Change — and taking advantage of opportunities — have been constant since the early days of O’Reilly, Talbot & Okun. Before the three founders launched their venture in 1994, they were working together at an environmental-services firm in Connecticut.
The Bay State had just developed the Massachusetts Contingency Plan, a law that tells people how to go about cleaning up spills of hazardous materials. As that program rolled out, the three saw an emerging need for people with their skills. So they started a company.
“I like to make a difference with the younger engineers, especially women. We don’t see a lot of women in this field, and if girls don’t see women in those roles, they don’t even know it’s possible. But my children think nothing of women engineers. They just know it’s possible.”
Over the years, OTO’s services have included testing commercial properties for hazardous materials and overseeing cleanup, asbestos management in schools and offices, brownfield redevelopment, indoor air-quality assessments, and geotechnical engineering, which may involve helping developers assess how much force and weight the ground under a proposed structure can stand, or determining the strength of an existing building’s foundation and surrounding topography.
Sullivan said Massachusetts has done a good job cleaning up its largest contaminated sites, so the firm now focuses more on-site redevelopment.
“The big cleanups mostly are done, but you still have things that were left in the ground because they said it’s OK to leave them in the ground, but if you’re going to redig or redevelop that site, you need to manage it,” she explained, noting that it’s tougher these days to find untouched land to develop in Massachusetts, Connecticut, and Rhode Island, so geotech services on redevelopment projects are becoming more important. “We shift to what our clients need.”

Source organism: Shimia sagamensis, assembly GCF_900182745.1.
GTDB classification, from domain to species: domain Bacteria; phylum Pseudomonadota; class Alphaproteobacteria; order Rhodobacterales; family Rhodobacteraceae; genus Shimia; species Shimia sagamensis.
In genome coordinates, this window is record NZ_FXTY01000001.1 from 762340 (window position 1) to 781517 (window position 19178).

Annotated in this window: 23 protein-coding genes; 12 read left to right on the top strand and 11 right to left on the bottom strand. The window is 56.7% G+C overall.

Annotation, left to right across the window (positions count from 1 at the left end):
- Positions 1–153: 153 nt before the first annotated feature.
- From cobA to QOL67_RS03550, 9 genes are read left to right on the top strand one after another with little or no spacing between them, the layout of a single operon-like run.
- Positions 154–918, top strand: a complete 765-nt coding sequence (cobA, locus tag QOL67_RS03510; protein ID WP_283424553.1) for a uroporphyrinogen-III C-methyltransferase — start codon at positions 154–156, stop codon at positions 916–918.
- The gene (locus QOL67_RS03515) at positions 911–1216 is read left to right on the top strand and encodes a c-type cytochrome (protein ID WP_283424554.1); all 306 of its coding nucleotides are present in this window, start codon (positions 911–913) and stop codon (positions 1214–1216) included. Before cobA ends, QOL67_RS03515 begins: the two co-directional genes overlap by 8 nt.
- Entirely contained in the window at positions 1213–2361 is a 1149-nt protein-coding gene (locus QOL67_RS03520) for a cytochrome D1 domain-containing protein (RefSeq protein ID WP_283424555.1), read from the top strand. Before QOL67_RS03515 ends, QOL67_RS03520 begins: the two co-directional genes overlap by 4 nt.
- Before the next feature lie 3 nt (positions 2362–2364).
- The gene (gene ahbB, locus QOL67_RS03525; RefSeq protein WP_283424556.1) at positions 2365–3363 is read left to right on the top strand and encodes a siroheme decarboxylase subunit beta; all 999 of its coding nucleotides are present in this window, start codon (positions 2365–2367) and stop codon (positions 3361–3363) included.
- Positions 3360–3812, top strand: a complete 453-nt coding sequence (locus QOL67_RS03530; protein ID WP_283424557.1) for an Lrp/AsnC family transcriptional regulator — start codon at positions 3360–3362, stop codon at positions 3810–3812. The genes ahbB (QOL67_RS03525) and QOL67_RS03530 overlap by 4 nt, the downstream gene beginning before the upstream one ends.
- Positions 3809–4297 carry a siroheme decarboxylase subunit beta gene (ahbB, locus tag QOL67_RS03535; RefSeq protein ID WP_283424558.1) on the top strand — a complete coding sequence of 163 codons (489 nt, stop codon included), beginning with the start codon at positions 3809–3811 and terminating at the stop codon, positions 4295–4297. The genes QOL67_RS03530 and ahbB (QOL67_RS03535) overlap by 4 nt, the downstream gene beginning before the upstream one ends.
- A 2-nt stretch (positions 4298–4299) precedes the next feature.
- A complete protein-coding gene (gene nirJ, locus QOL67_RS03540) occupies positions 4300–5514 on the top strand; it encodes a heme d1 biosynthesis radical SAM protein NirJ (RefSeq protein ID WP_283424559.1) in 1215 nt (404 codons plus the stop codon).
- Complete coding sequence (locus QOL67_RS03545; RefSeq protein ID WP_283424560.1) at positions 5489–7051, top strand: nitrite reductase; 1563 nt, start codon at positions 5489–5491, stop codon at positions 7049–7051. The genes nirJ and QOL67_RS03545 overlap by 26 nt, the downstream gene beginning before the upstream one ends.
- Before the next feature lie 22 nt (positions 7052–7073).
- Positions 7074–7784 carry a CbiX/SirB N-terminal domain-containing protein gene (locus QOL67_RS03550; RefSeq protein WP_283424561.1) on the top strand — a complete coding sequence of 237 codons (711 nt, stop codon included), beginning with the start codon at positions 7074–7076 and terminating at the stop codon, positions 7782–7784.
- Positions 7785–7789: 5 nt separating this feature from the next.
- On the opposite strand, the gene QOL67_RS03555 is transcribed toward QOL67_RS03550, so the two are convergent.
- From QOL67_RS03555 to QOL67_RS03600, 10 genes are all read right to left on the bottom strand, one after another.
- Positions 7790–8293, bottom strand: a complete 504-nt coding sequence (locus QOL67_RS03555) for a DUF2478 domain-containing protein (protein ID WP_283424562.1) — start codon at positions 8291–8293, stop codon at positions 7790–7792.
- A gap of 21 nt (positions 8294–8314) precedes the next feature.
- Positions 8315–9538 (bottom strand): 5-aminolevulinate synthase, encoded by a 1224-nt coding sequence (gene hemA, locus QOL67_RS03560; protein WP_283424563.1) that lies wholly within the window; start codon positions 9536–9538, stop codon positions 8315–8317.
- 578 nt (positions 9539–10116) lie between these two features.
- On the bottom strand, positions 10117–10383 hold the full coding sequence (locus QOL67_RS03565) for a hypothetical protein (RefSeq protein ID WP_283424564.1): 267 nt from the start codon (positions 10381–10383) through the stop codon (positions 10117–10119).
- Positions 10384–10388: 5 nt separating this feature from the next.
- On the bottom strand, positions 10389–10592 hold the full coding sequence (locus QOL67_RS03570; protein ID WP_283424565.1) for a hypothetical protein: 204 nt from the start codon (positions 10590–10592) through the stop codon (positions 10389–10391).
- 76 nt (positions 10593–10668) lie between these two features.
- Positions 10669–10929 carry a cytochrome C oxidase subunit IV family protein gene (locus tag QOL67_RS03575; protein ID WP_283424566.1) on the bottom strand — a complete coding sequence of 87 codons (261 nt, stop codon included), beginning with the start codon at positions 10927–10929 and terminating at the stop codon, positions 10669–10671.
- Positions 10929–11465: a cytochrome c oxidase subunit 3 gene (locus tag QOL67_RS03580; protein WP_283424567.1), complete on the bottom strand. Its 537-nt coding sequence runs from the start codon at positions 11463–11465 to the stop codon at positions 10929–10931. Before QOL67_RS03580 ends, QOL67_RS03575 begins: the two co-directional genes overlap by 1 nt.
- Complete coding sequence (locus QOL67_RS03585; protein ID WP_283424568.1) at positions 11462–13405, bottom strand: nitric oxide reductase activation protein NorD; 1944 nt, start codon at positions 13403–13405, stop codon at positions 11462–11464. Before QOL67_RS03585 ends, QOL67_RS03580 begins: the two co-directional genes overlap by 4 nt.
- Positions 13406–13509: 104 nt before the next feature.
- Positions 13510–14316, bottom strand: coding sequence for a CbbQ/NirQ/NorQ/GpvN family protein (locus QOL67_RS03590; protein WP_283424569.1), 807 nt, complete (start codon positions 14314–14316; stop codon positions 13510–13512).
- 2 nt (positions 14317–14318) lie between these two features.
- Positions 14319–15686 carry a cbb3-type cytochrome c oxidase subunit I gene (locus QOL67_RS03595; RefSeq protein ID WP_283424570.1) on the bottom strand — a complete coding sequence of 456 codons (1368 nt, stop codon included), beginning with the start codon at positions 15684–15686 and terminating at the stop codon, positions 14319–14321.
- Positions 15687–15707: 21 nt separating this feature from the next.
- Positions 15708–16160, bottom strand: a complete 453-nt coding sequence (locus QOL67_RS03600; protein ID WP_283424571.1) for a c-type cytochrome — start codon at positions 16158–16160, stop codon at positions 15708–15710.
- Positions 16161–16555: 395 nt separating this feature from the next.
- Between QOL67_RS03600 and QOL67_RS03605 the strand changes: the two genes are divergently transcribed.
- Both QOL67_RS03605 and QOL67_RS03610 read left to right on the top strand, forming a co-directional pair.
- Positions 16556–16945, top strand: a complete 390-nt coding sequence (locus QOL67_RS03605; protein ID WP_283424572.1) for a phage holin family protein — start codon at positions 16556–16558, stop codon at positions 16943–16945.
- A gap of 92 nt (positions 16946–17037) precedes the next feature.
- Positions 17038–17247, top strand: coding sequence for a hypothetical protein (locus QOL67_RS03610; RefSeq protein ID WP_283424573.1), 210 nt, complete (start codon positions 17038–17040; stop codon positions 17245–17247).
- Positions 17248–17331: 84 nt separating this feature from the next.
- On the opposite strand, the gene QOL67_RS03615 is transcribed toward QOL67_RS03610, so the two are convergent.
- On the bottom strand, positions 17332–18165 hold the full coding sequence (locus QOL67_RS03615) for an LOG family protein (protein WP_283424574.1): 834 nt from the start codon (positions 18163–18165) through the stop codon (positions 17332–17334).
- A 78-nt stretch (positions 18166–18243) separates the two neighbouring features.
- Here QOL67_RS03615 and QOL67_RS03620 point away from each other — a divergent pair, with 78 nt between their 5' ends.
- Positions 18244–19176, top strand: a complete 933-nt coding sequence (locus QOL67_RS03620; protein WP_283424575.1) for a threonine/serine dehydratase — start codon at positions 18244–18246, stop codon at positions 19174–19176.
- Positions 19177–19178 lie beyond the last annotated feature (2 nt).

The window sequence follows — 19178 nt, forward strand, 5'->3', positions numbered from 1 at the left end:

The end result is often satisfying, especially when a vacant eyesore, like the old mills in Holyoke and Easthampton, come to live.
“Those are some of our favorite projects, because whenever we see a property get redeveloped and reused and come back to life, that just benefits the neighborhood, the community, and us. Those are great projects.”
Suffice to say, Sullivan loves her job on a number of levels, and wants her employees to feel the same way, which is why she keeps raising the bar when it comes to culture, mentorship, and growth.
“We’re not afraid to ask for help,” she told BusinessWest, explaining that she brought in a leadership group — the Boulder Co., based in Connecticut — to cultivate soft skills and leadership training.
“We had a retreat, and it was absolutely amazing. It’s really giving people skills like emotional intelligence and how to get over fears of speaking in public and how to work together better. It’s led to a big energy change here, and you’re seeing people step out of their shells and believe they can do more,” she explained. “We always know we need to be technically proficient and get that training, but sometimes, as engineers and scientists, we forget about the other half — that all our work is based on relationships, and if we continually work on that, we’ll do well.”
It’s a message Sullivan doesn’t mind sharing far and wide.
“My goal right now is to be one of the best places in Springfield to work because I think that’s how you attract the best people,” she said. “One of the reasons I stayed here was because I was able to do these things.”
Joseph Bednar can be reached at [email protected]